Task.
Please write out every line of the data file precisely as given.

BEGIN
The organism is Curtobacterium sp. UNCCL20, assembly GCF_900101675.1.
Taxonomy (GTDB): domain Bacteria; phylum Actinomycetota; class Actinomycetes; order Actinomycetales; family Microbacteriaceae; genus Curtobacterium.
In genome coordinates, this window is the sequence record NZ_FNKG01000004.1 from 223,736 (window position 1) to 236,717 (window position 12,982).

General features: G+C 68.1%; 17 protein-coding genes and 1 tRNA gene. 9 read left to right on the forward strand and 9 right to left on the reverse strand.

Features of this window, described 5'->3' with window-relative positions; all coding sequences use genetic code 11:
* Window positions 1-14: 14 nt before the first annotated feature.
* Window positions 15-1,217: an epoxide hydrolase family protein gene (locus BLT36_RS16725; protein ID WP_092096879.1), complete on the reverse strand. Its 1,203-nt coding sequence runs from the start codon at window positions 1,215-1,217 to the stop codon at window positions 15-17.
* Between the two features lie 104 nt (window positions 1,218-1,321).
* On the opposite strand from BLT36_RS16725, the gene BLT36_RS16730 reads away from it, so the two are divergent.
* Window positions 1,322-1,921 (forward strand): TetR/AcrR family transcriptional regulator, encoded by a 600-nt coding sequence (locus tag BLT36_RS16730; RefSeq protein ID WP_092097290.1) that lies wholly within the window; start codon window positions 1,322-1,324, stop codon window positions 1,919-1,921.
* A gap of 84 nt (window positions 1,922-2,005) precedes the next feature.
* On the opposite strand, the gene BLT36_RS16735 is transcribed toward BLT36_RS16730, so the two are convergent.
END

The organism is Curtobacterium sp. UNCCL20, assembly GCF_900101675.1.
Taxonomy (GTDB): domain Bacteria; phylum Actinomycetota; class Actinomycetes; order Actinomycetales; family Microbacteriaceae; genus Curtobacterium.
In genome coordinates, this window is the sequence record NZ_FNKG01000004.1 from 223,736 (window position 1) to 236,717 (window position 12,982).

General features: G+C 68.1%; 17 protein-coding genes and 1 tRNA gene. 9 read left to right on the forward strand and 9 right to left on the reverse strand.

Features of this window, described 5'->3' with window-relative positions; all coding sequences use genetic code 11:
* Window positions 1-14: 14 nt before the first annotated feature.
* Window positions 15-1,217: an epoxide hydrolase family protein gene (locus BLT36_RS16725; protein ID WP_092096879.1), complete on the reverse strand. Its 1,203-nt coding sequence runs from the start codon at window positions 1,215-1,217 to the stop codon at window positions 15-17.
* Between the two features lie 104 nt (window positions 1,218-1,321).
* On the opposite strand from BLT36_RS16725, the gene BLT36_RS16730 reads away from it, so the two are divergent.
* Window positions 1,322-1,921 (forward strand): TetR/AcrR family transcriptional regulator, encoded by a 600-nt coding sequence (locus tag BLT36_RS16730; RefSeq protein ID WP_092097290.1) that lies wholly within the window; start codon window positions 1,322-1,324, stop codon window positions 1,919-1,921.
* A gap of 84 nt (window positions 1,922-2,005) precedes the next feature.
* On the opposite strand, the gene BLT36_RS16735 is transcribed toward BLT36_RS16730, so the two are convergent.